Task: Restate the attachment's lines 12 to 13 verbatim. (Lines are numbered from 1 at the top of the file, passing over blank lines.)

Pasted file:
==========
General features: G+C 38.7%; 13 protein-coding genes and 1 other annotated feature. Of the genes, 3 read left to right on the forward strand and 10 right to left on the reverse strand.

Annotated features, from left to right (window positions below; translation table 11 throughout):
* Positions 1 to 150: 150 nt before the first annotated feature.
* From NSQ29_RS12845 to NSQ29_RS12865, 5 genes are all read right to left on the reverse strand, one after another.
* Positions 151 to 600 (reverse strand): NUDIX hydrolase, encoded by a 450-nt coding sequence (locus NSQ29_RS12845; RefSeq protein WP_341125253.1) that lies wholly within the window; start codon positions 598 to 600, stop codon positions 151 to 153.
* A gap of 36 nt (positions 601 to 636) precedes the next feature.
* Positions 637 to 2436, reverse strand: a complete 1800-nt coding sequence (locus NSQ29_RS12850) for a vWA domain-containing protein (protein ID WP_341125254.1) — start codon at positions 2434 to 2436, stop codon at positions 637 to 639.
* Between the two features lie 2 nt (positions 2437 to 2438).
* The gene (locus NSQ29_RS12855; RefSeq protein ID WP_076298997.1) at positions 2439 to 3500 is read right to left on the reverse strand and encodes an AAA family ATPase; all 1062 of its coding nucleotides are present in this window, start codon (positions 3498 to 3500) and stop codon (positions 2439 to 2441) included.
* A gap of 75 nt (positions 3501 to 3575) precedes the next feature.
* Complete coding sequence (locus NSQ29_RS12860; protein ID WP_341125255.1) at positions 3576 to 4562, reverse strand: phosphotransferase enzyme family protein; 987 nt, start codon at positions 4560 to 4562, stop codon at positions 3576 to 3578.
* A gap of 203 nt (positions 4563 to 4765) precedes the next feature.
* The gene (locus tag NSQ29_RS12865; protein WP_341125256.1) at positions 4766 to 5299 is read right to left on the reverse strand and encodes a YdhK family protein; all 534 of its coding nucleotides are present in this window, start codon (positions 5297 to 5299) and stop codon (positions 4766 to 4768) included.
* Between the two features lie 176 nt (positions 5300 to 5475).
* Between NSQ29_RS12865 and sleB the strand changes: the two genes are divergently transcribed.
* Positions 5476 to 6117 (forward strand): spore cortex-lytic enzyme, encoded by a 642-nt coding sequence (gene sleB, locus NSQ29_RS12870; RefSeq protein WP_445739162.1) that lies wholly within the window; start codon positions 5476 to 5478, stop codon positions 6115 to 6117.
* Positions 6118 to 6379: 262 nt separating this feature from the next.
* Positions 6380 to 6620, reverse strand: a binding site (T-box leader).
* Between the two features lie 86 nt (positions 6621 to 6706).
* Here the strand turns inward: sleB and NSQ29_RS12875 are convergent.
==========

* A gap of 203 nt (positions 4563 to 4765) precedes the next feature.
* The gene (locus tag NSQ29_RS12865; protein WP_341125256.1) at positions 4766 to 5299 is read right to left on the reverse strand and encodes a YdhK family protein; all 534 of its coding nucleotides are present in this window, start codon (positions 5297 to 5299) and stop codon (positions 4766 to 4768) included.